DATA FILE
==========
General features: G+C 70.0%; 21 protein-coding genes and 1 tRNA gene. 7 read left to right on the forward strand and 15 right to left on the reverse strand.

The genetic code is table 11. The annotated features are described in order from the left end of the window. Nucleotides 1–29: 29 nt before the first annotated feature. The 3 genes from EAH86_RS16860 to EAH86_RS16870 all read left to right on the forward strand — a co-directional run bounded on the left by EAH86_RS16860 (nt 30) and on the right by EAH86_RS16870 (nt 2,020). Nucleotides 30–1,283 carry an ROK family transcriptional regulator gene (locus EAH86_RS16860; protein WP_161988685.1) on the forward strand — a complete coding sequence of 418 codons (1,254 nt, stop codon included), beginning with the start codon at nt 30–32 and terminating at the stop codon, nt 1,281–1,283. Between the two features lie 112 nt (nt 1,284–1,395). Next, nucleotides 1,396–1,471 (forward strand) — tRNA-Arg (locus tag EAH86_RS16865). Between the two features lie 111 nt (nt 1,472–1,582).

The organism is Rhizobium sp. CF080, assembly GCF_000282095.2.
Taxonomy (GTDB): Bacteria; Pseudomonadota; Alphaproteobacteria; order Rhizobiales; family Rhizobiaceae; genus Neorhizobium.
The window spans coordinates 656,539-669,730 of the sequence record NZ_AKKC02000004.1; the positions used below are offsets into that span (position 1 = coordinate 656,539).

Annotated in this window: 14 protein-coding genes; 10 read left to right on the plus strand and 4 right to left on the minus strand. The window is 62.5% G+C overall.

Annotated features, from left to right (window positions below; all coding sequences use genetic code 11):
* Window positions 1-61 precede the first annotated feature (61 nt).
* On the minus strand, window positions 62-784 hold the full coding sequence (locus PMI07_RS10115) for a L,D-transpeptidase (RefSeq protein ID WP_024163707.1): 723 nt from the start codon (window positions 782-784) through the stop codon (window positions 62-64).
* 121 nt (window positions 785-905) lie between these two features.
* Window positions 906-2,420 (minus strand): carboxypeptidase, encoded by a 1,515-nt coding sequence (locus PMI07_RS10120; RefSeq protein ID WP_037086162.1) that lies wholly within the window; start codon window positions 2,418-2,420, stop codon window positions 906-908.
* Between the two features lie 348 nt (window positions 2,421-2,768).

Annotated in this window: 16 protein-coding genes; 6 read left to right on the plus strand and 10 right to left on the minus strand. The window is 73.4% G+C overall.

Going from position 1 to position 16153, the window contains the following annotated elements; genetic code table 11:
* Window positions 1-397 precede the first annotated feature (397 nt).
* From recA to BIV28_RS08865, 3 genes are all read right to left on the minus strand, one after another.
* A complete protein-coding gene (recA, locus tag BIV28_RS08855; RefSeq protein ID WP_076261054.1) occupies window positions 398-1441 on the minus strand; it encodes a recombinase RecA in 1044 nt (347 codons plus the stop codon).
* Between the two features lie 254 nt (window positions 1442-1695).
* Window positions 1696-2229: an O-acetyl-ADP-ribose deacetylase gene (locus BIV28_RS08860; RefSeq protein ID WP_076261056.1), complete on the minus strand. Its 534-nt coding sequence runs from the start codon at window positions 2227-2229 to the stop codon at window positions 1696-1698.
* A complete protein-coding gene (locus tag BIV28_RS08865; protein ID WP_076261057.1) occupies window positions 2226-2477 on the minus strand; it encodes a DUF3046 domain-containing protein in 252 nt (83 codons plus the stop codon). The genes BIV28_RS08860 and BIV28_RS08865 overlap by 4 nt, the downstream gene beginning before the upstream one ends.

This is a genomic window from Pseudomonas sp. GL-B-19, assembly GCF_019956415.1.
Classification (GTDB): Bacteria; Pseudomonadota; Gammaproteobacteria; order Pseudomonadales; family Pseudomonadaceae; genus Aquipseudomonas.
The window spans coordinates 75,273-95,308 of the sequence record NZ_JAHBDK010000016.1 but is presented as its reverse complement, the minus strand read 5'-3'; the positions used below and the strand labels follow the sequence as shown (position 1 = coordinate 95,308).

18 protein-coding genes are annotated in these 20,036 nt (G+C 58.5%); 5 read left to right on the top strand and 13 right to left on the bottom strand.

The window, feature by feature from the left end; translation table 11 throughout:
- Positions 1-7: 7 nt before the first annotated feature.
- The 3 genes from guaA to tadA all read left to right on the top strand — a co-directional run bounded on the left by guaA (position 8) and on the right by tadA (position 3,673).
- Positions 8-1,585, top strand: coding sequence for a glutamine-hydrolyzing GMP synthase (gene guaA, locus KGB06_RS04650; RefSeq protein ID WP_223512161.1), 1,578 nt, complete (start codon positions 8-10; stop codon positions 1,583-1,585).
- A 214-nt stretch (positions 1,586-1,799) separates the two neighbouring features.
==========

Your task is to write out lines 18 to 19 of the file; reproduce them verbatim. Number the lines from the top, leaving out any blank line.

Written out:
* Between the two features lie 254 nt (window positions 1442-1695).
* Window positions 1696-2229: an O-acetyl-ADP-ribose deacetylase gene (locus BIV28_RS08860; RefSeq protein ID WP_076261056.1), complete on the minus strand. Its 534-nt coding sequence runs from the start codon at window positions 2227-2229 to the stop codon at window positions 1696-1698.